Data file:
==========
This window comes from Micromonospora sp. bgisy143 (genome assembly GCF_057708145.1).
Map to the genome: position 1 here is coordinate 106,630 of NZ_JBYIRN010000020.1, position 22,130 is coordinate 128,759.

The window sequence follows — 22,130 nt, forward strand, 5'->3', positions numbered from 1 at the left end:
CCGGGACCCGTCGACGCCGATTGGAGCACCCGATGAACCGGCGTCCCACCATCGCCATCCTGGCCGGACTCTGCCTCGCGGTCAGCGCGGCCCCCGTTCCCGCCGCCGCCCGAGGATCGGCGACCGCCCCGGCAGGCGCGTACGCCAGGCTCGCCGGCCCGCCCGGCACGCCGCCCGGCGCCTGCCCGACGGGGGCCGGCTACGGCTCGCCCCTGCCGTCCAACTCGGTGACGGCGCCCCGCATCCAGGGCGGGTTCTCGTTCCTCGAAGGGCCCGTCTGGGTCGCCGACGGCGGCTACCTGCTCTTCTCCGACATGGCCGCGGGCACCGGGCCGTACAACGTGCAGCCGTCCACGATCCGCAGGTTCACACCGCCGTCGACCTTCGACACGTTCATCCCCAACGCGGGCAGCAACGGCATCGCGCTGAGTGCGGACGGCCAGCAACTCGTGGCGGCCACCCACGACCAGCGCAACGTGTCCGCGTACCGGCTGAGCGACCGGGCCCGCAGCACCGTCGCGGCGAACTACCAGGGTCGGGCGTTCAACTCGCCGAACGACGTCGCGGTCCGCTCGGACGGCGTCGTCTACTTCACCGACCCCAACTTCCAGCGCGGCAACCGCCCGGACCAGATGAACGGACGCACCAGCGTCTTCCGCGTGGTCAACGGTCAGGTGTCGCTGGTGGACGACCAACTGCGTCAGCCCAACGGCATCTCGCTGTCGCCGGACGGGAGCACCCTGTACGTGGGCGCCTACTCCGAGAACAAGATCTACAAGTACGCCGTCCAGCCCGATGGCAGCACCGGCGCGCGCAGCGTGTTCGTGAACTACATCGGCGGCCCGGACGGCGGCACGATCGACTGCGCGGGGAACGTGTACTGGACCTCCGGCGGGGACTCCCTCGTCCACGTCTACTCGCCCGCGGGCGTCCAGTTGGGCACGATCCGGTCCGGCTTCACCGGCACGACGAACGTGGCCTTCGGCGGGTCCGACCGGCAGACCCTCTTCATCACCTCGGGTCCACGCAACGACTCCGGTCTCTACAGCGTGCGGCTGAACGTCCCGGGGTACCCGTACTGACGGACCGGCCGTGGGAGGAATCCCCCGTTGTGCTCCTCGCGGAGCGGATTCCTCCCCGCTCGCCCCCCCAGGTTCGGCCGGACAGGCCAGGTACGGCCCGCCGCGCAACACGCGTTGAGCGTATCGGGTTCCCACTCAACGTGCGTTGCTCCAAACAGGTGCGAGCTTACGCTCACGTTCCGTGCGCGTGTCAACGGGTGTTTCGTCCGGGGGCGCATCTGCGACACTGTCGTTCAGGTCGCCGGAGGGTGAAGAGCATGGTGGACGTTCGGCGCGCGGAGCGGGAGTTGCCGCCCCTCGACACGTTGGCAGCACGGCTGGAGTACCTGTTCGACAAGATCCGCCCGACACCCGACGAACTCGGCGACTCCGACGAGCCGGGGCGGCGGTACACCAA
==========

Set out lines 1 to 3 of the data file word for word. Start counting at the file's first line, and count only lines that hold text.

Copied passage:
This window comes from Micromonospora sp. bgisy143 (genome assembly GCF_057708145.1).
Map to the genome: position 1 here is coordinate 106,630 of NZ_JBYIRN010000020.1, position 22,130 is coordinate 128,759.

The window sequence follows — 22,130 nt, forward strand, 5'->3', positions numbered from 1 at the left end: